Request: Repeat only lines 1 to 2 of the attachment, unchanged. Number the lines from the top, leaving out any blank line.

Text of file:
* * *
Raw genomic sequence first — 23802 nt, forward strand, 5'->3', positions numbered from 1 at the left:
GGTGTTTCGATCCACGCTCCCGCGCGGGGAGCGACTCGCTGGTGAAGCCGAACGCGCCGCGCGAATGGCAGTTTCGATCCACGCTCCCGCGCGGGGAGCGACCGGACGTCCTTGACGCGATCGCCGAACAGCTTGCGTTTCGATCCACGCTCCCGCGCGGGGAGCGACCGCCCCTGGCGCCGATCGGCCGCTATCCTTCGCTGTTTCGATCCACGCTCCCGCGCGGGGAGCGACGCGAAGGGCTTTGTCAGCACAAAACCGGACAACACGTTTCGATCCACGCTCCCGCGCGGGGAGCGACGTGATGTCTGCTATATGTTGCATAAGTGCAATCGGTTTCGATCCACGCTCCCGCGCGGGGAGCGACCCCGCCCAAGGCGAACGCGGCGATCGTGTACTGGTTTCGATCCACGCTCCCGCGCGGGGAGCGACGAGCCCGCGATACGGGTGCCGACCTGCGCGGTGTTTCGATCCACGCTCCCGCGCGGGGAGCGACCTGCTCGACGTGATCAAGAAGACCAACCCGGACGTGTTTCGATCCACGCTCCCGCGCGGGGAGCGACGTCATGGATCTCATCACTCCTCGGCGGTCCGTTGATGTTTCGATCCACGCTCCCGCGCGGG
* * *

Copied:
Raw genomic sequence first — 23802 nt, forward strand, 5'->3', positions numbered from 1 at the left:
GGTGTTTCGATCCACGCTCCCGCGCGGGGAGCGACTCGCTGGTGAAGCCGAACGCGCCGCGCGAATGGCAGTTTCGATCCACGCTCCCGCGCGGGGAGCGACCGGACGTCCTTGACGCGATCGCCGAACAGCTTGCGTTTCGATCCACGCTCCCGCGCGGGGAGCGACCGCCCCTGGCGCCGATCGGCCGCTATCCTTCGCTGTTTCGATCCACGCTCCCGCGCGGGGAGCGACGCGAAGGGCTTTGTCAGCACAAAACCGGACAACACGTTTCGATCCACGCTCCCGCGCGGGGAGCGACGTGATGTCTGCTATATGTTGCATAAGTGCAATCGGTTTCGATCCACGCTCCCGCGCGGGGAGCGACCCCGCCCAAGGCGAACGCGGCGATCGTGTACTGGTTTCGATCCACGCTCCCGCGCGGGGAGCGACGAGCCCGCGATACGGGTGCCGACCTGCGCGGTGTTTCGATCCACGCTCCCGCGCGGGGAGCGACCTGCTCGACGTGATCAAGAAGACCAACCCGGACGTGTTTCGATCCACGCTCCCGCGCGGGGAGCGACGTCATGGATCTCATCACTCCTCGGCGGTCCGTTGATGTTTCGATCCACGCTCCCGCGCGGG